I know that doctors often talk about how many people get depressed during the holidays. I’ve never experienced this, especially since I’m usually working a lot and running around like crazy. I don’t even find time to think about being down at this time of year. I’ve always been far from home during the holidays, but I find light and energy from the city of Paris and the comfort from friends and my French in-laws to get through this period.
But how about asking me how I feel the first week of January? The desiccated tree is put out on the sidewalk, the leftovers that are languishing in the fridge have been dumped and the out of town visitors are all back home. This is when I feel down!
I think much of that is because the perpetual partying has stopped. I know it sounds crazy, but in Paris during December, one can truly drink champagne just about every day from the 15th through to the 31st (or 1st of January as a mimosa?). There’s always a holiday cocktail, party, dinner or just a random Tuesday night at home with friends. We don’t need an occasion to pop a cork here in Paris. It makes sense when you hear that 60% of all champagne is consumed here in France.
This merry-go-round of parties, good food and wine drops off abruptly on the 1st of January and it leaves many of us grappling with what to do and how to handle ourselves.
I say: have another party! It needn’t be a fancy dress affaire with luxurious products like truffles, caviar and foie gras. Why not just invite your friends over for a simple apéritif dinatoire and a fabulous cheese plate? Sit around the coffee table and catch up after the whirlwind of the holidays.
Cheese is usually served after our main dish in France as a way of digesting (the probiotics in the raw milk cheese do help wonders). You’d also find yourself pretty full if you descended on the cheese plate before dinner, which many of us nations other than France have experienced. But for this simple and casual January get together, make cheese the main attraction.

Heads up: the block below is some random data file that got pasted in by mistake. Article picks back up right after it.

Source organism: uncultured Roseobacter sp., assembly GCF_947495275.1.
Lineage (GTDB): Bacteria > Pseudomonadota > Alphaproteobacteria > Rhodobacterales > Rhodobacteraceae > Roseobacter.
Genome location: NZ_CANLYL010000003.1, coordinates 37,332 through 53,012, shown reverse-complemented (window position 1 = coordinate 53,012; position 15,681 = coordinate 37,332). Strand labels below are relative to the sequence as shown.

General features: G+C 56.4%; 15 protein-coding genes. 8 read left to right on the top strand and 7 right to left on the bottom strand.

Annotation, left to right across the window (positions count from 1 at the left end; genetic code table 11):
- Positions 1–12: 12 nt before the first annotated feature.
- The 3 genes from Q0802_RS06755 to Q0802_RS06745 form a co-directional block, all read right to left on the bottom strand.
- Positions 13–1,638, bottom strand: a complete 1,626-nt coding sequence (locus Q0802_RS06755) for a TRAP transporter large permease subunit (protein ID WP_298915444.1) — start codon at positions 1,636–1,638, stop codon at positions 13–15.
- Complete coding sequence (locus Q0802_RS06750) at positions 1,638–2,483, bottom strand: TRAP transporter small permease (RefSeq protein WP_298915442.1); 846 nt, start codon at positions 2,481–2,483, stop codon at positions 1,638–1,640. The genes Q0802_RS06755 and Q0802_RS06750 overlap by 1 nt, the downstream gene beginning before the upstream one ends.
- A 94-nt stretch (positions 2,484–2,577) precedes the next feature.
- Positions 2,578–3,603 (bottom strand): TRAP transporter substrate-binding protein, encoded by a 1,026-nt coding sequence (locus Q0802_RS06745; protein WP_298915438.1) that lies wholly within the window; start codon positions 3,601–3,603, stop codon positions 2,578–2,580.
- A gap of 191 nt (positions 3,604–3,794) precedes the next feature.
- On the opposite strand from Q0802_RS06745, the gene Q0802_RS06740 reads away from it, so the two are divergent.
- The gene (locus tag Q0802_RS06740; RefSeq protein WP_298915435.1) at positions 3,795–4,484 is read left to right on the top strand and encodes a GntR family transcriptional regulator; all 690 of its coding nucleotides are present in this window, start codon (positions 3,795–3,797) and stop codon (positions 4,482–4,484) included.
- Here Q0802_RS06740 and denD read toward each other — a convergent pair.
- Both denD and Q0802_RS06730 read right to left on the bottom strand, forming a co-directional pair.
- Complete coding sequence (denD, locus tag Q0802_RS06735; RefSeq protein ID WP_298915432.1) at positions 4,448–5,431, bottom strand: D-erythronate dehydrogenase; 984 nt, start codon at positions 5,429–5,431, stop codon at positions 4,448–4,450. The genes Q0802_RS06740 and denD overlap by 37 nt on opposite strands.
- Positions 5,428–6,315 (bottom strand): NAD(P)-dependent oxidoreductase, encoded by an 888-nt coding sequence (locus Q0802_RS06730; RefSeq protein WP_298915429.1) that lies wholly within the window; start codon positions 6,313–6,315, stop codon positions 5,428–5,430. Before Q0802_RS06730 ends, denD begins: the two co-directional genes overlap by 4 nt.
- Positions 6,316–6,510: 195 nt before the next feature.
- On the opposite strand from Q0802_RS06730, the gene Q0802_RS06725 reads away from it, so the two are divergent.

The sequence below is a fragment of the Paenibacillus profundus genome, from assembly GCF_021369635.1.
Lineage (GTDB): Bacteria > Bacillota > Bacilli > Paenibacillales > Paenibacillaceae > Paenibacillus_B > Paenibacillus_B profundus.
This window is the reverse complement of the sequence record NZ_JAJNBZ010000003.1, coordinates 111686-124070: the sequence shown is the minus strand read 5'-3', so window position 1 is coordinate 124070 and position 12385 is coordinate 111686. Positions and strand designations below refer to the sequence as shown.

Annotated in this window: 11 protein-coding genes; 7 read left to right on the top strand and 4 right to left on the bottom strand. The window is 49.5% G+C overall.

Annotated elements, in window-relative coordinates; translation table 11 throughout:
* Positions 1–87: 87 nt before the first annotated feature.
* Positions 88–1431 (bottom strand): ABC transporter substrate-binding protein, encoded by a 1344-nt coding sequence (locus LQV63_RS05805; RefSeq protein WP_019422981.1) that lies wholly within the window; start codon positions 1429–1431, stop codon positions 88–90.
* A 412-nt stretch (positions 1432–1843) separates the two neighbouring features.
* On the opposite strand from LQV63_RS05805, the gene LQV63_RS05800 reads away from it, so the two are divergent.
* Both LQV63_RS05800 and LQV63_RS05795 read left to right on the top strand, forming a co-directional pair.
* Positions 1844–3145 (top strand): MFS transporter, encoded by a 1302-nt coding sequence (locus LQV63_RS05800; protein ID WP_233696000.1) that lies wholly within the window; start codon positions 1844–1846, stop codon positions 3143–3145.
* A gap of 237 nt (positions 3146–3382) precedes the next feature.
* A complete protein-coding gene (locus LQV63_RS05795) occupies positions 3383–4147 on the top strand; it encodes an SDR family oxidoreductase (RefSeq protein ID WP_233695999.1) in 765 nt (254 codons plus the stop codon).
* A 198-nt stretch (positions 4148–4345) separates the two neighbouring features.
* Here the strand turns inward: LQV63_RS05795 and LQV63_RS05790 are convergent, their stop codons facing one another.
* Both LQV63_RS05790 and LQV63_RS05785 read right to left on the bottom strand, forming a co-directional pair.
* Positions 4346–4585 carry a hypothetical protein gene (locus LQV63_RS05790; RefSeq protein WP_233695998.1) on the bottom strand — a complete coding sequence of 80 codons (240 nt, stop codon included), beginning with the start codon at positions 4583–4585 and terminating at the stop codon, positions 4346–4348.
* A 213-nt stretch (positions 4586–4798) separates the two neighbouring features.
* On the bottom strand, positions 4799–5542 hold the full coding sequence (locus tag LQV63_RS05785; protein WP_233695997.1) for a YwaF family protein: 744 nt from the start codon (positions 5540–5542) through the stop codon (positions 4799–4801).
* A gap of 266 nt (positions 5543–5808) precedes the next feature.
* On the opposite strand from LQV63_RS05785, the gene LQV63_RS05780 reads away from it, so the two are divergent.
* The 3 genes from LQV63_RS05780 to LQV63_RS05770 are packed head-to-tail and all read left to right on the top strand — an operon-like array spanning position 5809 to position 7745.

Here’s a list of 5 fabulous cheeses to put on your tray. If you can’t find these, don’t fret, simply take this list to your local cheese purveyor and he or she will help you find alternatives.
1. Vacherin Mont d’Or : this is an unctuous and creamy cow’s milk cheese from the Alps that is made only in the winter months. Take advantage of this, as it will only be around until February or early March!
2. Young ashed goat’s cheese such as bonde de gâtine or Saint Maure de Touraine – these lovely and light cheeses will be perfect after the holidays.
3. Comté : This is an all-around wonderful cheese and always is a hit with every one of all ages.
4. Ossau Iraty: This gloriously nutty sheep’s milk cheese is so easy to love. Pair with something slightly sweet like quince paste or black cherry jam.
5. Roquefort: this is the king of all cheeses. It’s rich, but the flavors so intense and satisfying. We don’t eat enough of this amazing cheese so start your year off right with a big hunk of it.
In light of the recent holiday gluttony, avoid having a specific wine for each cheese. Just serve one red and one white. A medium bodied red such as a Côtes du Rhône Villages or a Cabernet Franc from the Loire Valley will be fabulous and offer some refreshment value against these cheeses. For the white, I’d opt for a crisp and mineral wine, such as a Riesling from Alsace or Chenin Blanc from the Loire Valley.
With this array of cheeses, some nice bread, dried fruit and nuts and a big bowl of clementines, your friends will surely cheer you right up.
Don’t think the party is over! Before you know it, spring will be upon us and we will have lovely wines and new cheeses to look forward to!
Interested in French cooking classes in Paris? Book a class with Cook’n With Class Paris – small group sizes, classes all in English.